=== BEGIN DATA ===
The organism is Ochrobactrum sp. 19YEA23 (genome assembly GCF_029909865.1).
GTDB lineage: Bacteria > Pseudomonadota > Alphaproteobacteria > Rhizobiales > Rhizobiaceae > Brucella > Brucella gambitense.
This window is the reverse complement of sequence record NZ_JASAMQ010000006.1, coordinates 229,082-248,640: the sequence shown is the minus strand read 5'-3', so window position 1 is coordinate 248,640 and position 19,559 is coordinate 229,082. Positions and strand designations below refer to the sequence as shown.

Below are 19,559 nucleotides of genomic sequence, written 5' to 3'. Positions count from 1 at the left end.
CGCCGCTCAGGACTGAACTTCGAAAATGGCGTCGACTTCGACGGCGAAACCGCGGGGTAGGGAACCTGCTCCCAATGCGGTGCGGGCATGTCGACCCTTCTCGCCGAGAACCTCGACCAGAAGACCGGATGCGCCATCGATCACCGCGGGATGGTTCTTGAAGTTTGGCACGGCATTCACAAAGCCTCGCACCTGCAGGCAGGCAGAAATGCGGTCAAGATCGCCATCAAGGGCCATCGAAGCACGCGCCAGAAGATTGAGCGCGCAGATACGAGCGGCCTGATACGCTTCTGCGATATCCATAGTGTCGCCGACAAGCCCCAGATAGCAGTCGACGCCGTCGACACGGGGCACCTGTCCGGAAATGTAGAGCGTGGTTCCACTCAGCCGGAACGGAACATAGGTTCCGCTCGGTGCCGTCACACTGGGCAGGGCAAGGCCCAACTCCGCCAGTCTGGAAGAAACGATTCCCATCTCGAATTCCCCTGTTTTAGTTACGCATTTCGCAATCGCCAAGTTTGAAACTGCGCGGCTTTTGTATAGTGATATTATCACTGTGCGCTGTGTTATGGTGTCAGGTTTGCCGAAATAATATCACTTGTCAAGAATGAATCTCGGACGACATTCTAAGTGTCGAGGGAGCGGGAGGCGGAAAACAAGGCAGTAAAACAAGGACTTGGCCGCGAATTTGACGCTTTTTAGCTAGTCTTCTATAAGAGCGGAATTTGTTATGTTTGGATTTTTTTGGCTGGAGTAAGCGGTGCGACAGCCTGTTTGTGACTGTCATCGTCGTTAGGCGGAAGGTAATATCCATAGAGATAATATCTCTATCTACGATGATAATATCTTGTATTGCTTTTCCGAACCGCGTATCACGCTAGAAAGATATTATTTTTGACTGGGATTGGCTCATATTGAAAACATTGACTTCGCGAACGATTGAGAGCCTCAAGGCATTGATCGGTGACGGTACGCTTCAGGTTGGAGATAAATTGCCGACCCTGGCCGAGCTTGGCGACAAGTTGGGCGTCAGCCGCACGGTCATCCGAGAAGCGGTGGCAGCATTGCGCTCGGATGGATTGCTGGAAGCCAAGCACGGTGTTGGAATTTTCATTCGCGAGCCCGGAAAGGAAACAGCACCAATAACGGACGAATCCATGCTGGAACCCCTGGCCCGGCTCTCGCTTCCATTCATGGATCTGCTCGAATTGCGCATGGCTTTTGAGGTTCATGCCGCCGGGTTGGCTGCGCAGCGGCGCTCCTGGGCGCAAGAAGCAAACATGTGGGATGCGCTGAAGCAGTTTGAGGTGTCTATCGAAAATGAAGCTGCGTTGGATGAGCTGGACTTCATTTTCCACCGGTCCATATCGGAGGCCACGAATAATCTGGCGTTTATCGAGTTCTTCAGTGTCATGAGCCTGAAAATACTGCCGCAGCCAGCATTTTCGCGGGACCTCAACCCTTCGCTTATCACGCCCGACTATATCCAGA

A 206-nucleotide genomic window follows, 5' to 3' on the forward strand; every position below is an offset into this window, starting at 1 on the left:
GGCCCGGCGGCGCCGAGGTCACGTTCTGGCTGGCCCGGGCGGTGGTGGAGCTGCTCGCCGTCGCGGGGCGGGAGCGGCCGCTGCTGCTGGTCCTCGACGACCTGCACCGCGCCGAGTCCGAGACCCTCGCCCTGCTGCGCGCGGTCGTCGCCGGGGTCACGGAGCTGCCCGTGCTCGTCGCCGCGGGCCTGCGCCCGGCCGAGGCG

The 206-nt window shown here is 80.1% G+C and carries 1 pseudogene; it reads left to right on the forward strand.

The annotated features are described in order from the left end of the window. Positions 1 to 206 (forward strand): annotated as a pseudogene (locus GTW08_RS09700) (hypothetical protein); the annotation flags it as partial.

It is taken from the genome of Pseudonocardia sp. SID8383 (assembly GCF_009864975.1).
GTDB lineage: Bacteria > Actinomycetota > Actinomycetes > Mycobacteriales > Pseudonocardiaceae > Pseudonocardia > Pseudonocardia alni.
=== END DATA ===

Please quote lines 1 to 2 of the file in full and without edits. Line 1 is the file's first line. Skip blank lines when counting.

The organism is Ochrobactrum sp. 19YEA23 (genome assembly GCF_029909865.1).
GTDB lineage: Bacteria > Pseudomonadota > Alphaproteobacteria > Rhizobiales > Rhizobiaceae > Brucella > Brucella gambitense.